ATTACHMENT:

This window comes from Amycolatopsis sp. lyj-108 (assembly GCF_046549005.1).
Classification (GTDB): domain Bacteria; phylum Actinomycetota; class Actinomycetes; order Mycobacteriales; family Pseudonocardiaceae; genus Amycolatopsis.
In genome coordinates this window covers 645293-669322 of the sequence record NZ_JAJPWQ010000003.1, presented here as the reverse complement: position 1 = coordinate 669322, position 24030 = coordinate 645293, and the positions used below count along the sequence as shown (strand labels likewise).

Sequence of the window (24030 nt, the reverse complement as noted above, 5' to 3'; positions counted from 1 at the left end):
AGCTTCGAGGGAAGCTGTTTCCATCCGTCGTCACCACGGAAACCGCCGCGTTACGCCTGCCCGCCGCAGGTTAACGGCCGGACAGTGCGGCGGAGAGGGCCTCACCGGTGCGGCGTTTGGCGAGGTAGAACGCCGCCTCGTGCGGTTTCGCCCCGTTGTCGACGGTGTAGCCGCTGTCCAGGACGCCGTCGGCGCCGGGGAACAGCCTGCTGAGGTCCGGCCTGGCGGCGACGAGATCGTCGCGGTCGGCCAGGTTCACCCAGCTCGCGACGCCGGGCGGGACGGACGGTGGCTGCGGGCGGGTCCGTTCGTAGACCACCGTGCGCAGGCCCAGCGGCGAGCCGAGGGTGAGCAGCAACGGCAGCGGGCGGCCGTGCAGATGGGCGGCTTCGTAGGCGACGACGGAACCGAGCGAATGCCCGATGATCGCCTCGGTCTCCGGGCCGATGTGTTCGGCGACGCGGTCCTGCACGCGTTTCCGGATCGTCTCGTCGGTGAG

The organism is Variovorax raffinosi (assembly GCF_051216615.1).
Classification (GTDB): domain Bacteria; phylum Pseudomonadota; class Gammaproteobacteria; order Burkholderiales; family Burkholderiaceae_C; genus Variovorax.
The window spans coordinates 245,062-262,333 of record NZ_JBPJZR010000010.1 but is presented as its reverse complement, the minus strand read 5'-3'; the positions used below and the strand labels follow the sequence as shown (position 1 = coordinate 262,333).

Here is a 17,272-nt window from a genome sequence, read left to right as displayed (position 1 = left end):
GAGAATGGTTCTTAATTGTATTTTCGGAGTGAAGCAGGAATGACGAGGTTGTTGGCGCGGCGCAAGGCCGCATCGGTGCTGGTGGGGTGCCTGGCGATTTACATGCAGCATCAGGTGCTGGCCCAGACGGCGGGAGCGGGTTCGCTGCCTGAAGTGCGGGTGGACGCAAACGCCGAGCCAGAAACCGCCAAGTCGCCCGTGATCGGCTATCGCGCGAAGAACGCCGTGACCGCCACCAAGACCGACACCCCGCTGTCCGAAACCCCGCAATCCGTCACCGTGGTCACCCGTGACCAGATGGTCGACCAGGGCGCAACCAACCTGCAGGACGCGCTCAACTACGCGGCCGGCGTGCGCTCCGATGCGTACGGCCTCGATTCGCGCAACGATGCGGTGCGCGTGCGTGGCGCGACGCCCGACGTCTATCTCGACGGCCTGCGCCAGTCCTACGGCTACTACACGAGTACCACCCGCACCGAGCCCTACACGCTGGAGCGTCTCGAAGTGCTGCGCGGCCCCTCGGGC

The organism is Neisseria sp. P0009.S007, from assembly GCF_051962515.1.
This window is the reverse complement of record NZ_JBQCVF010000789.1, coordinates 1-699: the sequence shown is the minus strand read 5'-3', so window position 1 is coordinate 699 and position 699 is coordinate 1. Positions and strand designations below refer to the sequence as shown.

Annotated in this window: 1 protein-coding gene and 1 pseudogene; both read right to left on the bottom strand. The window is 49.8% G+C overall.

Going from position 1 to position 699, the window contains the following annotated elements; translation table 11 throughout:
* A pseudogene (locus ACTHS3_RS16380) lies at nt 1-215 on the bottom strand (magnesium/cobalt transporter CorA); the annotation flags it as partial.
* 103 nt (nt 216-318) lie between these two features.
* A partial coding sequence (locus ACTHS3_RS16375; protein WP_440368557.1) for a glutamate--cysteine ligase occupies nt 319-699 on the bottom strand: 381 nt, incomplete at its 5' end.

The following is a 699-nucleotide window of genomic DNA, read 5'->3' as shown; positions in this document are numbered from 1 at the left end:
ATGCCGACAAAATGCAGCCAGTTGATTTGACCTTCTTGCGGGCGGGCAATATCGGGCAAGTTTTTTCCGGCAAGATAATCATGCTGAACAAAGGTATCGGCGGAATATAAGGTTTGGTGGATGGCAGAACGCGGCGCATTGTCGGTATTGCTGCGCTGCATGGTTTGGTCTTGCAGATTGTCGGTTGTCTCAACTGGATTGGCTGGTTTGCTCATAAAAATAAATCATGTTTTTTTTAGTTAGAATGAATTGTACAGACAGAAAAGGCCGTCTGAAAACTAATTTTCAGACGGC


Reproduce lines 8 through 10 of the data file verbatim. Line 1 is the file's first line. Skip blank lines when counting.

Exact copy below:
The window spans coordinates 245,062-262,333 of record NZ_JBPJZR010000010.1 but is presented as its reverse complement, the minus strand read 5'-3'; the positions used below and the strand labels follow the sequence as shown (position 1 = coordinate 262,333).

Here is a 17,272-nt window from a genome sequence, read left to right as displayed (position 1 = left end):
GAGAATGGTTCTTAATTGTATTTTCGGAGTGAAGCAGGAATGACGAGGTTGTTGGCGCGGCGCAAGGCCGCATCGGTGCTGGTGGGGTGCCTGGCGATTTACATGCAGCATCAGGTGCTGGCCCAGACGGCGGGAGCGGGTTCGCTGCCTGAAGTGCGGGTGGACGCAAACGCCGAGCCAGAAACCGCCAAGTCGCCCGTGATCGGCTATCGCGCGAAGAACGCCGTGACCGCCACCAAGACCGACACCCCGCTGTCCGAAACCCCGCAATCCGTCACCGTGGTCACCCGTGACCAGATGGTCGACCAGGGCGCAACCAACCTGCAGGACGCGCTCAACTACGCGGCCGGCGTGCGCTCCGATGCGTACGGCCTCGATTCGCGCAACGATGCGGTGCGCGTGCGTGGCGCGACGCCCGACGTCTATCTCGACGGCCTGCGCCAGTCCTACGGCTACTACACGAGTACCACCCGCACCGAGCCCTACACGCTGGAGCGTCTCGAAGTGCTGCGCGGCCCCTCGGGC